Matt Yglesias raises an important point here about conservatives who can’t abide any increase in tax rates but will entertain raising more tax revenues through reductions of tax expenditures–that cool trillion or so we forgo in tax revenue each year through various favored activities in the tax code, like the mortgage interest deduction or the exclusion from the tax base of employer-provided health care.
I was recently on a tax panel with some prominent conservatives and at some point in there they too said this was an acceptable way to raise some much need gov’t revenue.
Totally agree with Matt that this is a potentially positive development–it puts revenues (not just spending cuts) where they should be, i.e., on the table. But let me also count the ways in which it makes me nervous.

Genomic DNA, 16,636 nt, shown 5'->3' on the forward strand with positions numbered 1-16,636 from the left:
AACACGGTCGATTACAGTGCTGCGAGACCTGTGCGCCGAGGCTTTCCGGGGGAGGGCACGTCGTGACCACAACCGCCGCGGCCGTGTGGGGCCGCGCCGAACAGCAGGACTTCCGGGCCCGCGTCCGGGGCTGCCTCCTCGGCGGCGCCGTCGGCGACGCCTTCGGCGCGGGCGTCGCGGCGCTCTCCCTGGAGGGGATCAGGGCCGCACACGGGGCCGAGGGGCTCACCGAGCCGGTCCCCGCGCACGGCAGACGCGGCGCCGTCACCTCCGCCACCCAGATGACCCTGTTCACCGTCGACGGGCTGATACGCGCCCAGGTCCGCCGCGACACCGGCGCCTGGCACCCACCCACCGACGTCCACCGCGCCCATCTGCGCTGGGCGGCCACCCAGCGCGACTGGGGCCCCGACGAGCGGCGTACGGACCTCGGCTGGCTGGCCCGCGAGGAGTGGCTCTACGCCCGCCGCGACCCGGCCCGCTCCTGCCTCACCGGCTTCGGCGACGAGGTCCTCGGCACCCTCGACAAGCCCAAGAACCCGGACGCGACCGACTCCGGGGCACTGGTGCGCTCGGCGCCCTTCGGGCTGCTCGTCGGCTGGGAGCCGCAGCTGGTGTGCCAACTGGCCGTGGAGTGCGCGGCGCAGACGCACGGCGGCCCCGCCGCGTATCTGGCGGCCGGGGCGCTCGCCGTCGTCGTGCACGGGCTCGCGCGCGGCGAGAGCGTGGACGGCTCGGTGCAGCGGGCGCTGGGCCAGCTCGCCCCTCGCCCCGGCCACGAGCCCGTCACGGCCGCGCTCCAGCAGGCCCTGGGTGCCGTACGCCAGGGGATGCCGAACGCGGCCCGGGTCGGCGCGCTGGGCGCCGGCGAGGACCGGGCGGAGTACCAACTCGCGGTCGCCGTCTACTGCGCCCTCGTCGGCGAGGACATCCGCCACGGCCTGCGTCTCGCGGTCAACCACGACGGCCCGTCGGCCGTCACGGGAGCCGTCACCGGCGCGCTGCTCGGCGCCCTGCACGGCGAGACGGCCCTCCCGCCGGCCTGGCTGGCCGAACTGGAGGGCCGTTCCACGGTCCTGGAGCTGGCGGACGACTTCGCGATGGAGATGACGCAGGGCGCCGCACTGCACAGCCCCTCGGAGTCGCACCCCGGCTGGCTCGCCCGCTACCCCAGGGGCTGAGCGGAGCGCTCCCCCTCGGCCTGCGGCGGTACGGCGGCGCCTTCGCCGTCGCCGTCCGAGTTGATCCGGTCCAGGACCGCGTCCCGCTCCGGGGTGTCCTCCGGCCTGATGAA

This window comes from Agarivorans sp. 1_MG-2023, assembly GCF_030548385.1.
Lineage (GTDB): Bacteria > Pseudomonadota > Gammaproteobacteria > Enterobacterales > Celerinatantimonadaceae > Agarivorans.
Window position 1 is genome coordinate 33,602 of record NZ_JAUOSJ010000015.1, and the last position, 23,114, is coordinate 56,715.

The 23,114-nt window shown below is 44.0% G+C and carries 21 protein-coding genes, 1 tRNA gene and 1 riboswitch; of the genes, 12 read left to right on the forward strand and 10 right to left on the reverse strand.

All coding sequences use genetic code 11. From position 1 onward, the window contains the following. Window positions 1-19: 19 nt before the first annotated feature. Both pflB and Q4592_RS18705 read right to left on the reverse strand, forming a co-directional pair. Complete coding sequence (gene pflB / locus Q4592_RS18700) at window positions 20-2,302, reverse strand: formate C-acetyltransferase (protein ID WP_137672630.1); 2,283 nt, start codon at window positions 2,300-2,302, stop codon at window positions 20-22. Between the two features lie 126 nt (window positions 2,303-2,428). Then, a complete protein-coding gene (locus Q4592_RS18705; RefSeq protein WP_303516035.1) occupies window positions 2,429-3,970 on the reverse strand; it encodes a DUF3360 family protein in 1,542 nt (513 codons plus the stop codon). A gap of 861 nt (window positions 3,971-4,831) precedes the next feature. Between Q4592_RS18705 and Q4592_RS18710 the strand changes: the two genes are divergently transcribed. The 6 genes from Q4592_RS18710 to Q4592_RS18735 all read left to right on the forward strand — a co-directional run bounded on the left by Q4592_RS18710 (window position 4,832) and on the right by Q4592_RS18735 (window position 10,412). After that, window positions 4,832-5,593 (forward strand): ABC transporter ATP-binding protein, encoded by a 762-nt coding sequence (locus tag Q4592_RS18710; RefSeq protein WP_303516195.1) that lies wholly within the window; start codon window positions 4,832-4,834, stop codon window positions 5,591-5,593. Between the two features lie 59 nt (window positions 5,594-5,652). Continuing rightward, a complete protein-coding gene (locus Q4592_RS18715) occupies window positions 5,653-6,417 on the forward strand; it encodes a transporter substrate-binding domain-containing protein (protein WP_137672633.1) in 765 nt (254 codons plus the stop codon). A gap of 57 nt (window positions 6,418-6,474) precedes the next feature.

–like Matt says, this can’t be a substitute for higher rates, and on that point, conservatives are united and wrong.
–conservatives who accept this idea generally don’t want to solely raise more revenue by closing out tax expenditures; they want to “broaden the base and lower the rates.” That means they want to give some of the revenue they raise by cutting these expenditures back to the taxpayer through lower tax rates. That may be fine and just, but how much? If you take the rates down “too far”–which anyone paying attention will agree is a plausible risk–the gov’t could end up with very little revenue out of this deal compared to, say, higher rates on families above $250K as in the Obama plan.
–Taking back tax expenditures is MUCH harder than a lot of folks make it sound. It sounds benign but in fact, somebody loses, and when somebody loses in this town these days, it’s a lot more likely to be the shallow pockets as opposed to the deep ones.
So forgive me if I fear for the recipients of the Child Tax Credit or the Earned Income Credit, both of which tend to benefit lower income families, much more than I fear for recipients of higher end credits, like mortgage interest or capital gains exclusions.
If you like lots of numbers, take the time to learn more about these expenditures. Go to the Tax Expenditures Spreadsheet on this page.